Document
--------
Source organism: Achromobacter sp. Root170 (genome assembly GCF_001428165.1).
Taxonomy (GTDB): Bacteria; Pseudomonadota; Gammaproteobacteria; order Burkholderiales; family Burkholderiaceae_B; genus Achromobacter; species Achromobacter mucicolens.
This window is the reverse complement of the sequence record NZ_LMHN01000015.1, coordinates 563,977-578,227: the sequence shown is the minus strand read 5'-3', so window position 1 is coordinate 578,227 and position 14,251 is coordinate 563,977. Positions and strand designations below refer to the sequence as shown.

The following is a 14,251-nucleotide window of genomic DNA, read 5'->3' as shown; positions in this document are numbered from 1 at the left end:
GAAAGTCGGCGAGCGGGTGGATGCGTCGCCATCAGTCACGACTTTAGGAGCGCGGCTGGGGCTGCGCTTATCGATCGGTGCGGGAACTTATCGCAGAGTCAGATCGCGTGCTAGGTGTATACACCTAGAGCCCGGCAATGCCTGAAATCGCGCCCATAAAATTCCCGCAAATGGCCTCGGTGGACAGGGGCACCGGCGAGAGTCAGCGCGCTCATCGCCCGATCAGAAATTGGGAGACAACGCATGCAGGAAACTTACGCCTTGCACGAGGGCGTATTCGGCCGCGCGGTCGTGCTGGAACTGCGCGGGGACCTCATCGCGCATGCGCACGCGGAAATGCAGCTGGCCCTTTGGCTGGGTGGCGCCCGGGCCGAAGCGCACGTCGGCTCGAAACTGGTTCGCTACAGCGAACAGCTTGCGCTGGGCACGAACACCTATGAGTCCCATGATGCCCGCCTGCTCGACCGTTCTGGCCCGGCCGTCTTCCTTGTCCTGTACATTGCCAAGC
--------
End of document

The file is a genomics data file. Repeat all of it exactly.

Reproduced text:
Source organism: Achromobacter sp. Root170 (genome assembly GCF_001428165.1).
Taxonomy (GTDB): Bacteria; Pseudomonadota; Gammaproteobacteria; order Burkholderiales; family Burkholderiaceae_B; genus Achromobacter; species Achromobacter mucicolens.
This window is the reverse complement of the sequence record NZ_LMHN01000015.1, coordinates 563,977-578,227: the sequence shown is the minus strand read 5'-3', so window position 1 is coordinate 578,227 and position 14,251 is coordinate 563,977. Positions and strand designations below refer to the sequence as shown.

The following is a 14,251-nucleotide window of genomic DNA, read 5'->3' as shown; positions in this document are numbered from 1 at the left end:
GAAAGTCGGCGAGCGGGTGGATGCGTCGCCATCAGTCACGACTTTAGGAGCGCGGCTGGGGCTGCGCTTATCGATCGGTGCGGGAACTTATCGCAGAGTCAGATCGCGTGCTAGGTGTATACACCTAGAGCCCGGCAATGCCTGAAATCGCGCCCATAAAATTCCCGCAAATGGCCTCGGTGGACAGGGGCACCGGCGAGAGTCAGCGCGCTCATCGCCCGATCAGAAATTGGGAGACAACGCATGCAGGAAACTTACGCCTTGCACGAGGGCGTATTCGGCCGCGCGGTCGTGCTGGAACTGCGCGGGGACCTCATCGCGCATGCGCACGCGGAAATGCAGCTGGCCCTTTGGCTGGGTGGCGCCCGGGCCGAAGCGCACGTCGGCTCGAAACTGGTTCGCTACAGCGAACAGCTTGCGCTGGGCACGAACACCTATGAGTCCCATGATGCCCGCCTGCTCGACCGTTCTGGCCCGGCCGTCTTCCTTGTCCTGTACATTGCCAAGC